Tamas Jaszay* At the time this essay was submitted for publication, Hungary’s independent theatres and dance companies had still not received a single penny of state support. The earliest payment deadline for 2012 grants, voted on and awarded by a
Noelia Hernando-Real That the Spanish theatre has always been in a state of quasi-permanent crisis seems a shared belief, a maxim that forces the Spanish theatre to try to reinvent itself again and again, but an effort which has seemingly
Ian Herbert Amid all the gloom over the global economy and the future of our local arts community, it might be comforting to know that in some important areas the English theatre, both subsidized and commercial, is actually doing rather
Mark Brown* In Scotland, as in most European countries, the current economic crisis has led to a decrease in the amount of government money available to the arts. However, the Scottish case has been dominated, not by arguments about money,
Sveinn Einarsson* The question is somewhat the following: has the economic collapse not only of three leading banks in Iceland, but in fact the whole nation, had an effect on the theatre in such a country? Unfortunately, such a question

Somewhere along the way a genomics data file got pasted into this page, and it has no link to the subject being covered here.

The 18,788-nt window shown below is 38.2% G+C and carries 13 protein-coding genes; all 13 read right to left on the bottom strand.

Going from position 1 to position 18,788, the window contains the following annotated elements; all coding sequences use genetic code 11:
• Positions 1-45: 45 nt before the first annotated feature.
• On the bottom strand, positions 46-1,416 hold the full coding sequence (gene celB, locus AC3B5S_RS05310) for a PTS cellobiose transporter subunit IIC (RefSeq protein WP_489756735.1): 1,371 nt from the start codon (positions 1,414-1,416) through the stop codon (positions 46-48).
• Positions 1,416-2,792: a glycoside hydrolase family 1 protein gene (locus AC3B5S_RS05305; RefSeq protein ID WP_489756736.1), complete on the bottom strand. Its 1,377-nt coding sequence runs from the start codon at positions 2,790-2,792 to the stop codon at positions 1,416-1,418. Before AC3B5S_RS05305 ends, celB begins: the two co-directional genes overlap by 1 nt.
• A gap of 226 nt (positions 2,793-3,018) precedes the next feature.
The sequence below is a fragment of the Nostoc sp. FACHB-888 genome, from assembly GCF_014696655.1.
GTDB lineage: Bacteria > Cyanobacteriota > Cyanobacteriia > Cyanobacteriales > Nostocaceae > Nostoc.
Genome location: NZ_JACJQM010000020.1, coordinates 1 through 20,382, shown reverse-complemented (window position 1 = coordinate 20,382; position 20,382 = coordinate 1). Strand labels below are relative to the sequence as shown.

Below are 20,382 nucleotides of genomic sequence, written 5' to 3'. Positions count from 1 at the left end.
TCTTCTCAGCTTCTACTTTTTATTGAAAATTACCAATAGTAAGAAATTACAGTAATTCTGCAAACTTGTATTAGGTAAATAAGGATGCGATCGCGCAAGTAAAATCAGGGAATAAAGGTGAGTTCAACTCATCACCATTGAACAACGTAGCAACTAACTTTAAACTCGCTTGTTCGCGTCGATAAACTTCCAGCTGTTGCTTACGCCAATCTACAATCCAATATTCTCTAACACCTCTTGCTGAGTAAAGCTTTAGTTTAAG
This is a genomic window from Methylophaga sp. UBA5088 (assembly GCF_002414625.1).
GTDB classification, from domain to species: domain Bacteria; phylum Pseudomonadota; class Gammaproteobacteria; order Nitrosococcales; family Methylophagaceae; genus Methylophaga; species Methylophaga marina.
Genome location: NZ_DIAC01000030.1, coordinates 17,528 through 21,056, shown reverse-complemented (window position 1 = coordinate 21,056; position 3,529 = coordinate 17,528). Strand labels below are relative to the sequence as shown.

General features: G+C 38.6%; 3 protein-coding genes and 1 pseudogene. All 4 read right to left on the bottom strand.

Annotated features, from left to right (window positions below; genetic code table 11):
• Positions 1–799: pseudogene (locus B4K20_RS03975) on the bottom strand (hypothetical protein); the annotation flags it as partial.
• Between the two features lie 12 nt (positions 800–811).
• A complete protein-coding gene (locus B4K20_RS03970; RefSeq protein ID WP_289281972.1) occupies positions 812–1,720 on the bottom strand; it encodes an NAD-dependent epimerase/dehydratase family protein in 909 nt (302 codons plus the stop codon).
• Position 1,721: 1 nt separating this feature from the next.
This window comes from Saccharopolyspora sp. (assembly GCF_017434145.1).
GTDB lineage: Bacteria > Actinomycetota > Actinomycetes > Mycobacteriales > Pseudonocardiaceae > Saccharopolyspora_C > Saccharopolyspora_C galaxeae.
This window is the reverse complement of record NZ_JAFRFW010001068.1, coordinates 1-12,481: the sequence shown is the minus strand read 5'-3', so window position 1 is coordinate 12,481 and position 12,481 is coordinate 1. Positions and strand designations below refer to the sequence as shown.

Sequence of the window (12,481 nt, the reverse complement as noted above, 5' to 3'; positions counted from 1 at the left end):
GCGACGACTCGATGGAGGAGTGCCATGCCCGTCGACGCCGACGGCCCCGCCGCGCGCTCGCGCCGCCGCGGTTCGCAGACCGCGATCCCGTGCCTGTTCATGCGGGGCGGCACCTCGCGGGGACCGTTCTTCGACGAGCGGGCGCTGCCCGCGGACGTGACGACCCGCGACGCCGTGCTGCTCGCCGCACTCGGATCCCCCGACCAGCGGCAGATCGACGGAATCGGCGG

Savas Patsalidis* There’s a strange thing goes on inside a bubble. It’s hard to describe. People who are in it can’t see outside of it, don’t believe there is an.. outside. Lucy Prebble, Enron Once you’re in a bubble, it
Halima Tahan Ferreyra* Throughout its history, Argentina, this vast country in the extreme south of the Americas, has been the scene of notable crises and recoveries. One such cycle, which began at the end of 2001, saw the nation’s collapse.
Brent Meersman It seems almost trite to observe that economics shapes the arts. An economic system exerts its influence as constantly and tirelessly as gravity sculpts the natural world. From the bodies of birds that wish to fly to the